The Magazine

A Disaster Waiting to Happen

Medicare bureaucrats wreck the medical ­equipment market.

Aug 15, 2011, Vol. 16, No. 45 • By ELI LEHRER
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All these features could cause major problems. Since bidders don’t have to honor their bids or prove they can meet them in the first place, they have enormous incentives to bid less than their actual costs, because doing so gives them a zero-risk option to sell to CMS at a price that may be higher than the bid anyway. Since CMS pays less than the likely-to-be-low “clearing price,” however, the system essentially guarantees that some will have to sell at a loss or drop out and thereby threaten their own survival. Finally, since nearly everything is kept secret, CMS’s own officials are free to manipulate contracts however they want. The result is a disaster waiting to happen for the market as a whole. 

In the trial areas, problems have already emerged. Diabetics have run into difficulty getting supplies that work with their testing meters and CMS has had to rejigger delivery quantities for almost every major item it has put out for bids. While these short-term fixes have prevented calamity, the fragile, nearly arbitrary process that now exists could show real strains as soon as the “round two” process expands current practices to a total of 91 metropolitan areas that collectively contain almost the entire population.

In fact, just about every independent study of the process makes decidedly dour predictions. One report from the Pacific Research Institute finds that CMS’s methods could reduce investment in medical device markets by as much as $3.1 billion over a 10-year period (essentially stopping the development of new high-tech devices) and cost $50 billion in terms of reduced life expectancy. Another report from the American Consumer Institute finds that the process’s consequences for one category of equipment—vacuum pumps that help heal serious wounds—would increase medical costs by $6.8 billion if it slows the technology’s rollout. “The CMS bidding process is so flawed that it will fail to find sustainable market prices for medical equipment,” says Steve Pociask, ACI’s chief economist and the study’s author. But CMS has given every indication it plans to push forward with the process unchanged.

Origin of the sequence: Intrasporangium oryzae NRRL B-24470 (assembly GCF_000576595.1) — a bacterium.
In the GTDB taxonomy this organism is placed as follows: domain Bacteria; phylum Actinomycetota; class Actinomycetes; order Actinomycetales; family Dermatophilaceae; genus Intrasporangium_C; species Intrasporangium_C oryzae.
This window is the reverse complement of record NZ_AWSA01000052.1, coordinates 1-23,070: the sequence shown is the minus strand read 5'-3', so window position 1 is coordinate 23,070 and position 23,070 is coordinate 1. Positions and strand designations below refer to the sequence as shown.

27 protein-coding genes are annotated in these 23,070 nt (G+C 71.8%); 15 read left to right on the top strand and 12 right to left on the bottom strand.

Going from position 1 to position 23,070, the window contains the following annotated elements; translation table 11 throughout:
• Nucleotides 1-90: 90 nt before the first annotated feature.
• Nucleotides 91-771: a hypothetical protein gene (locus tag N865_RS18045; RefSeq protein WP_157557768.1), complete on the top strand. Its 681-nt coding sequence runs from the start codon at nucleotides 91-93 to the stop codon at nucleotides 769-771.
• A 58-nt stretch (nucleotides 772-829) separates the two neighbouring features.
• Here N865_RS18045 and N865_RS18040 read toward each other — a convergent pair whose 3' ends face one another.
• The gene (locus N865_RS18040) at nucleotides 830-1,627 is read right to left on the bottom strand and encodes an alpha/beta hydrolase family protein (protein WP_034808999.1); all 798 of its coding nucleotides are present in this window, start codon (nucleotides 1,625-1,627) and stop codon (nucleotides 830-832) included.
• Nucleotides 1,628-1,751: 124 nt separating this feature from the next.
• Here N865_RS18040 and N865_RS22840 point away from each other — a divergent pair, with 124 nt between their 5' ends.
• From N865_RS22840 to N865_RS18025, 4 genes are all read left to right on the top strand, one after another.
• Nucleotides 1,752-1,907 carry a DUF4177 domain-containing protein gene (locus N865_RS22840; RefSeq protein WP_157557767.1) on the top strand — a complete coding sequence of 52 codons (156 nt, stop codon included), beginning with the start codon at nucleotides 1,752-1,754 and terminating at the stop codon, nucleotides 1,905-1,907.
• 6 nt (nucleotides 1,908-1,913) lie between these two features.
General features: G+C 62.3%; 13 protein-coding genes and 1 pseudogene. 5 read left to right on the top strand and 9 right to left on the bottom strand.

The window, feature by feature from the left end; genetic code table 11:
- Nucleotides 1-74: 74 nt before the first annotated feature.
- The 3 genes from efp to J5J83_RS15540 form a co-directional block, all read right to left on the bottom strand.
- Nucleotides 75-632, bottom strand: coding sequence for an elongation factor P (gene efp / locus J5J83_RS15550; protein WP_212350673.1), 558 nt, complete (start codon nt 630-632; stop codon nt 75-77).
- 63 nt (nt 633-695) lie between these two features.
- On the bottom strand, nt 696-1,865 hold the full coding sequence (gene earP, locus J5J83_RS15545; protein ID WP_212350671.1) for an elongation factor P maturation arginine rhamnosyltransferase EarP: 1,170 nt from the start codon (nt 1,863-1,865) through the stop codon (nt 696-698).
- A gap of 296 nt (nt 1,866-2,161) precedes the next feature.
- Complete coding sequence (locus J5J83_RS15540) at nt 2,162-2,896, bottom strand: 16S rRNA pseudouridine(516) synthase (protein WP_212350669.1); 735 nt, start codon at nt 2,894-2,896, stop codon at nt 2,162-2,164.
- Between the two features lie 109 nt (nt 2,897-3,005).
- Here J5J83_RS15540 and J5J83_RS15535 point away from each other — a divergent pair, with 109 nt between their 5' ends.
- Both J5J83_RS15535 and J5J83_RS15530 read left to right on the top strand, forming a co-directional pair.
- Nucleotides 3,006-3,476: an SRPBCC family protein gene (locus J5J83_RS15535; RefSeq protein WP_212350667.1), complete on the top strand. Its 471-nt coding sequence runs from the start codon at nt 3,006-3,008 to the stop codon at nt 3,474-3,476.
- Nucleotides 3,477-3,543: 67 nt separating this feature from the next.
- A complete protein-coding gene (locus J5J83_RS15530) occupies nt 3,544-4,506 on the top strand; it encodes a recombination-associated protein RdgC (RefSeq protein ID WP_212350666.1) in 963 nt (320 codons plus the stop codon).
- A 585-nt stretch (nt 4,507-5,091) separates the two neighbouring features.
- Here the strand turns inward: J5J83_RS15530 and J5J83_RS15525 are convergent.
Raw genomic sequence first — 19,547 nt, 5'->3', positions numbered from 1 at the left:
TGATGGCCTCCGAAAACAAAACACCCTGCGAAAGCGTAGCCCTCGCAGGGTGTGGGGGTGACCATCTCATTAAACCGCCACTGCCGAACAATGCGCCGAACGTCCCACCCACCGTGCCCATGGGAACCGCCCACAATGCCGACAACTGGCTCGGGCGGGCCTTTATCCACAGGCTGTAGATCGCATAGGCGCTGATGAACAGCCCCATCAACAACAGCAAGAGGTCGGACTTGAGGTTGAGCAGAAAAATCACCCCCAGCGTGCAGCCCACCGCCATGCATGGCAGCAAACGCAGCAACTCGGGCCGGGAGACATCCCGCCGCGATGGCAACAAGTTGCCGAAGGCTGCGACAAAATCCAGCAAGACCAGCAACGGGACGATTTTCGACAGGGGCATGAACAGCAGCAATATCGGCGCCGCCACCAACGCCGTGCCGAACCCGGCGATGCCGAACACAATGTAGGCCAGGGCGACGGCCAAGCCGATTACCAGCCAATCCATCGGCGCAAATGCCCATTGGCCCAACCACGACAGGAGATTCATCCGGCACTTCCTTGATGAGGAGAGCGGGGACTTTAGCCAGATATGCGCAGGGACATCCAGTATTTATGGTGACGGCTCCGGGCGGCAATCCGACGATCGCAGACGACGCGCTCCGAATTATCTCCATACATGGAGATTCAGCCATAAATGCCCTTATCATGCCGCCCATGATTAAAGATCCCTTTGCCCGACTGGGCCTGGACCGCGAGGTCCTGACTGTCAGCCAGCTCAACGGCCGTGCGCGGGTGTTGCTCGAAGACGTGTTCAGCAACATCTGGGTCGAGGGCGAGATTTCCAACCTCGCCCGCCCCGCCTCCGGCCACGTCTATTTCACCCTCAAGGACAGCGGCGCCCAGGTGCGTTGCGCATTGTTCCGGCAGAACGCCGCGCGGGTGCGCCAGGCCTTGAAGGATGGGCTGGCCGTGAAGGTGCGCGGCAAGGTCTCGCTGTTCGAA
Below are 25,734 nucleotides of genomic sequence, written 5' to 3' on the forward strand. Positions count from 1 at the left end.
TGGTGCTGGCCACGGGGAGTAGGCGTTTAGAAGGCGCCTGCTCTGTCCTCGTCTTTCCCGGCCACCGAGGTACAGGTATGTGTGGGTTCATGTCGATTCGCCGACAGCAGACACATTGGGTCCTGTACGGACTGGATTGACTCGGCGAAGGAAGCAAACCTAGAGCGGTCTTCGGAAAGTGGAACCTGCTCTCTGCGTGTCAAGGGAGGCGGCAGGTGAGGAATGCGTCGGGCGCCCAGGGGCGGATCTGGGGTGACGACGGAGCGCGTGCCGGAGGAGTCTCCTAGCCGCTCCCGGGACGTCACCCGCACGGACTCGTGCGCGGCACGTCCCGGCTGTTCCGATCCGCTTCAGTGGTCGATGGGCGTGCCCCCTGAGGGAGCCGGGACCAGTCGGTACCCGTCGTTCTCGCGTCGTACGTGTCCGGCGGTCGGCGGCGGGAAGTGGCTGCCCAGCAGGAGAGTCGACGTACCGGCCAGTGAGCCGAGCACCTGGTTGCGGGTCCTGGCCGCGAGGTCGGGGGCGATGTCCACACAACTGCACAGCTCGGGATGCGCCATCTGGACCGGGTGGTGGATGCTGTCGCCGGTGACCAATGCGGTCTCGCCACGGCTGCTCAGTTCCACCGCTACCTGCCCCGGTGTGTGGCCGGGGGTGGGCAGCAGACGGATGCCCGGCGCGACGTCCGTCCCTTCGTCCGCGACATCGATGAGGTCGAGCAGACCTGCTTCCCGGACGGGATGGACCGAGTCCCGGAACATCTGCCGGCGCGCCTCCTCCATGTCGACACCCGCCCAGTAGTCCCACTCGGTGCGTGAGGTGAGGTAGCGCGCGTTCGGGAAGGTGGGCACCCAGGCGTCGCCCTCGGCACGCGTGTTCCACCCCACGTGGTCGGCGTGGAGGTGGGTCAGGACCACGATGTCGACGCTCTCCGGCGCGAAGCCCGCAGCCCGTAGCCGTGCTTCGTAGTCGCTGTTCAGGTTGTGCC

And that’s where the bureaucratic interests come in. Since the process puts low prices above all other considerations, it will almost certainly produce savings of more than the 20 percent that experiments have shown, and its designers will look very smart. With only a few areas and a few classes of products in play, however, firms may have been willing to take losses up until now just to stay in the running. The people running the program at CMS probably hope they will emerge looking like geniuses who saved taxpayers billions, while the home care industry will get the blame as quality falls, shortages develop, deliveries become irregular, innovation ceases, and more people end up in hospitals. 

Cramton adds an important note. “It’s rare to see something like this happening in the absence of an organized interest group on the other side,” he told me. “Usually somebody benefits from the flaws in a process. Here, no special interest group benefits.” Unless, of course, one believes the CMS’s own leadership ought to be counted as another special interest group with an agenda all its own.

Eli Lehrer is vice president of the Heartland Institute.

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